Txt: Denise Nelson Prieto
For sculptor and UTEP visiting professor Angel Cabrales, art goes beyond a form of self-expression. It is also a means of creating dialogue about current social issues like immigration, deportation and identity.
Growing up, Cabrales was influenced by some seemingly polar opposite forces. His father was a Department of Defense engineer who designed missiles at White Sands. His mother was a political and social activists. Those 2 dynamics, along with Cabrales’ own beliefs, continue to fuel his creative engines and foster his imagination.
On the day of our interview, Cabrales was finishing up a piece titled “DREAM a Little DREAM.” It is a working model of a ride like the ones coin-operated ones in front of a grocery store. Instead of being a racecar of fire truck though, his rendition is an Immigration and Customs Enforcement truck.
“The piece is about DREAMers and what’s happening to them right now,” he said.
He eludes to the ongoing round up of immigrants, including DREAMers, who are designated as such under the Development, Relief and Education for Alien Minors Act of 2001. The legislation was intended to allow children of undocumented immigrants certain liberties, including avoiding deportation if they met certain conditions.
“I wanted to create something people could identify with when they were kids,” he said, “and yet put a sense of regret because you know many of these people are being sent back.”
The impetus for this piece points to the current administration’s seeming lack of discretion in terms of the individuals targeted for deportation. However, his inspiration stretches back to his childhood. He grew up in Anthony on a 3 acre parcel of land. He recalled immigrants frequently showed up their land simply looking for a respite from hunger, thirst and the elements.
“We would always have people coming through and all they ever wanted to do was live a better life,” he recalled.
Cabrales graduated from Cathedral High School in 1991. He entered college with the intention of studying geo chemistry, but promptly dismissed that goal after discovering an affinity for drawing. Shortly after enrolling in the now-defunct College of Santa Fe to take drawing classes, with the help of a professor realized he needed to scrap the drawing and indulge his talent for sculpting. That decision led to a Bachelor of Arts degree from Arizona State University and a graduate degree from the University of North Texas in Denton.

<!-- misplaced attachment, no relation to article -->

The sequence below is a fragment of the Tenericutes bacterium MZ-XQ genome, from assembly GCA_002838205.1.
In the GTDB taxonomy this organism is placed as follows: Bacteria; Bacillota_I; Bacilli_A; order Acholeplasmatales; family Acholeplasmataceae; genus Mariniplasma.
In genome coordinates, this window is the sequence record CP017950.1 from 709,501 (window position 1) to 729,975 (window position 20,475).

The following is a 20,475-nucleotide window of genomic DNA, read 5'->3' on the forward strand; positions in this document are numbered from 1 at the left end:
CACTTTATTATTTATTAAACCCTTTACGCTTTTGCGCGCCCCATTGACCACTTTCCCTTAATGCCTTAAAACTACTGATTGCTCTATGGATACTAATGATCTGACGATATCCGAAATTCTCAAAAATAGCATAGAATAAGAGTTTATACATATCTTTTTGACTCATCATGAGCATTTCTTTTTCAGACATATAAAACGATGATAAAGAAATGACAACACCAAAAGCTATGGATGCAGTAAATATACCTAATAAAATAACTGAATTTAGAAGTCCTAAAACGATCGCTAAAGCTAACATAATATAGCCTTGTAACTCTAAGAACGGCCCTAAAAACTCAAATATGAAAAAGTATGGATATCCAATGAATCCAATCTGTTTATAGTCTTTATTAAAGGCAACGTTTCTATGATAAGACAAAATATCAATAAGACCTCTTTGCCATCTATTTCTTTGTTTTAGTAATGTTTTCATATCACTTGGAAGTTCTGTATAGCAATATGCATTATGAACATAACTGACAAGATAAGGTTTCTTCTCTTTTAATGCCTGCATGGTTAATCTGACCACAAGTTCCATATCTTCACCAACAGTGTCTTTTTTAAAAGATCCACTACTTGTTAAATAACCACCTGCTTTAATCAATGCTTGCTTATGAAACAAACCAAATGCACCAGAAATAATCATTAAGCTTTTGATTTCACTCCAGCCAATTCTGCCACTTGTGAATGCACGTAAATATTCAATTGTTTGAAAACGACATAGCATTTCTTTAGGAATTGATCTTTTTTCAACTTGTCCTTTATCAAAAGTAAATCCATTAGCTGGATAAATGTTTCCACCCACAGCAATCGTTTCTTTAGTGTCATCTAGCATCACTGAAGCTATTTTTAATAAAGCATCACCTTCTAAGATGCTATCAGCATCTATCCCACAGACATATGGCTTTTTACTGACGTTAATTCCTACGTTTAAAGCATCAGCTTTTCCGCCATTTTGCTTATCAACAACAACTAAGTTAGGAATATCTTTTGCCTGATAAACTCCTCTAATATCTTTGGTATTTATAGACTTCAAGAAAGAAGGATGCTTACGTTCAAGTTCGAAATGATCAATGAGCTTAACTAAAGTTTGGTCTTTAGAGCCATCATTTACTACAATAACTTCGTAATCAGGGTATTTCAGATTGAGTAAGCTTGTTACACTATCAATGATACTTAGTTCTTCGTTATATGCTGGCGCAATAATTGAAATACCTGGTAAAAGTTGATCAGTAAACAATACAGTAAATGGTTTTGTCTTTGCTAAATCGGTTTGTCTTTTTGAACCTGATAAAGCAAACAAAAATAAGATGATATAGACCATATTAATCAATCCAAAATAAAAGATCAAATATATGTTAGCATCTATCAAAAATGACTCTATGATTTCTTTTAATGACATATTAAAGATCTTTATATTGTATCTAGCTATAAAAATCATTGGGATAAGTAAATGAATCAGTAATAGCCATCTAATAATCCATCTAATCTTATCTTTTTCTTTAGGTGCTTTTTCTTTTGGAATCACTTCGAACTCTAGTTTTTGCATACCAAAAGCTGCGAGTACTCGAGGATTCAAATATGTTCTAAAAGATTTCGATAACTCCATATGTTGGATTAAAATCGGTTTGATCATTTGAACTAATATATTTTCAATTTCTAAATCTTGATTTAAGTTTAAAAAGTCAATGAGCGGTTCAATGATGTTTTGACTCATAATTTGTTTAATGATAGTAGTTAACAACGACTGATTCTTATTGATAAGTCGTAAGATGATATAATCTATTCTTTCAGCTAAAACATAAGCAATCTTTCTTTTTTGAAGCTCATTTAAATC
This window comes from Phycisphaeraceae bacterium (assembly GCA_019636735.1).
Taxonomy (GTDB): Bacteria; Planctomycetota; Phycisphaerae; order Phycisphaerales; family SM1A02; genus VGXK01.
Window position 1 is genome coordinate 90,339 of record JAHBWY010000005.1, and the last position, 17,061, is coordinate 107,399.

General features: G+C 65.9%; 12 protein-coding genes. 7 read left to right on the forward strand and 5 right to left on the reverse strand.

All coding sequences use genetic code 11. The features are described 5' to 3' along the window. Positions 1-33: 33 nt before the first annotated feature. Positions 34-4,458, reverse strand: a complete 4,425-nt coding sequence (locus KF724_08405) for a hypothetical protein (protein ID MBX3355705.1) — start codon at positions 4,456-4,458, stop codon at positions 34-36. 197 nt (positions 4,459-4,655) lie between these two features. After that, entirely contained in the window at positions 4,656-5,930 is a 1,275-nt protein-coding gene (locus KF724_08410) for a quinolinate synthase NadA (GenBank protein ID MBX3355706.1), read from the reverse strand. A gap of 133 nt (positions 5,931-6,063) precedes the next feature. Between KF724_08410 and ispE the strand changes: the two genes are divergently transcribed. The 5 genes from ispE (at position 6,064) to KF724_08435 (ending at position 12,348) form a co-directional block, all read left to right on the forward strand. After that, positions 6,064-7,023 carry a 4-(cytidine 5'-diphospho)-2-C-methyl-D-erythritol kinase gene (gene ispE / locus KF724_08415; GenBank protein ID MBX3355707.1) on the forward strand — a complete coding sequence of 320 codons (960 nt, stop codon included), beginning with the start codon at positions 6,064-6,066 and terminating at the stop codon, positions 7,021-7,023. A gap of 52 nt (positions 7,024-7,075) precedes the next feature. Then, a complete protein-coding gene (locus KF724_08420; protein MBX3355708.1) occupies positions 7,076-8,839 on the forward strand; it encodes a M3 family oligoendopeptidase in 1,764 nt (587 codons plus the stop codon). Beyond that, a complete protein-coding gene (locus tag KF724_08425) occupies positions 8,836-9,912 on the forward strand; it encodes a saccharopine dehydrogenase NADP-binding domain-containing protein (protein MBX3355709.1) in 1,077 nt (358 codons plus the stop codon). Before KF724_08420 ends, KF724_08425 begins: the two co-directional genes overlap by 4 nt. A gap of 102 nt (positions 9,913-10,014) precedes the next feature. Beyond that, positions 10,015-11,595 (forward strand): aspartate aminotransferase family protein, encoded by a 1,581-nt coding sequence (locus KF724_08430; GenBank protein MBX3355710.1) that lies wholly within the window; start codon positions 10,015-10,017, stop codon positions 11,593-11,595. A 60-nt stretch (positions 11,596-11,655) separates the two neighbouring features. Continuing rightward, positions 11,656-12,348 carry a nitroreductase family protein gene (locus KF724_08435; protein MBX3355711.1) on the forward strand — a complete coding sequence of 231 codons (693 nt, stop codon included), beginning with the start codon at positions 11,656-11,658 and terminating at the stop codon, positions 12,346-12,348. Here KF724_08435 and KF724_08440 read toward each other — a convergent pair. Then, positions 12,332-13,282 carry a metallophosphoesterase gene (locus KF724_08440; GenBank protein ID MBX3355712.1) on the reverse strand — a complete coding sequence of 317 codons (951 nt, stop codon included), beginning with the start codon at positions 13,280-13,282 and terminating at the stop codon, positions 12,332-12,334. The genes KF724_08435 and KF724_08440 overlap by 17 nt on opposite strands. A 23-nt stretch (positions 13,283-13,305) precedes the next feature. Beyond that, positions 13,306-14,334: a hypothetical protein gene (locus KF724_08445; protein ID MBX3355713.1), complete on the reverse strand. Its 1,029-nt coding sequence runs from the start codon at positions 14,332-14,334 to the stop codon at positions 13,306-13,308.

For Cabrales, sculpture as a medium is the epitome of art.
“When you see a drawing or a painting, I see a drawing or painting as a window into an idea or imagination,” he said. “With sculpture you’ve taken that out of the window and created it; it exists, and it has weight to it. I also really love that sculpture doesn’t have any rules.”
Proof of that lies in the choice of materials Cabrales’ has incorporated into some of his pieces. It’s not unusual to see pencils, steel, resin and even flan and pan dulce in his sculptures.
As stated, a common theme runs through his body of work. His largest piece, “Huevos Fronteras,” which he created in 2011, is a full scale playground surrounded by chain link, barbed wire and surveillance towers.
“The playground is a metaphor for border towns,” he said. “As kids we interacted on playgrounds, but now in the name of safety, we’ve closed them off and created this animosity.”
The motivation for “Huevos Fronteras” was the establishment of a fence along the southern border throughout El Paso.
He recognized his art didn’t always have a political tinge. When he first started his work was focused on creating worlds to fulfill a personal need. After graduate school, he moved to Brownsville and that’s when his work became focused on the border.
“The biggest thing for me is to make art that creates dialogue and for people to draw their own conclusions,”Cabrales said. “People can start talking to the person next to them, whether or not that person agrees with their views. We’re very polarized right now and nobody wants to meet in the middle.”
His current projects include gearing up for a few art shows later in the year, establishing a gallery with a group of artists, and moving into a new studio/living space.
The gears of the current political machine are in constant motion, running roughshod over entire communities. Cabrales is on a mission to draw awareness to that issue, in hopes of creating a conversation and possible solutions through his innovative vision.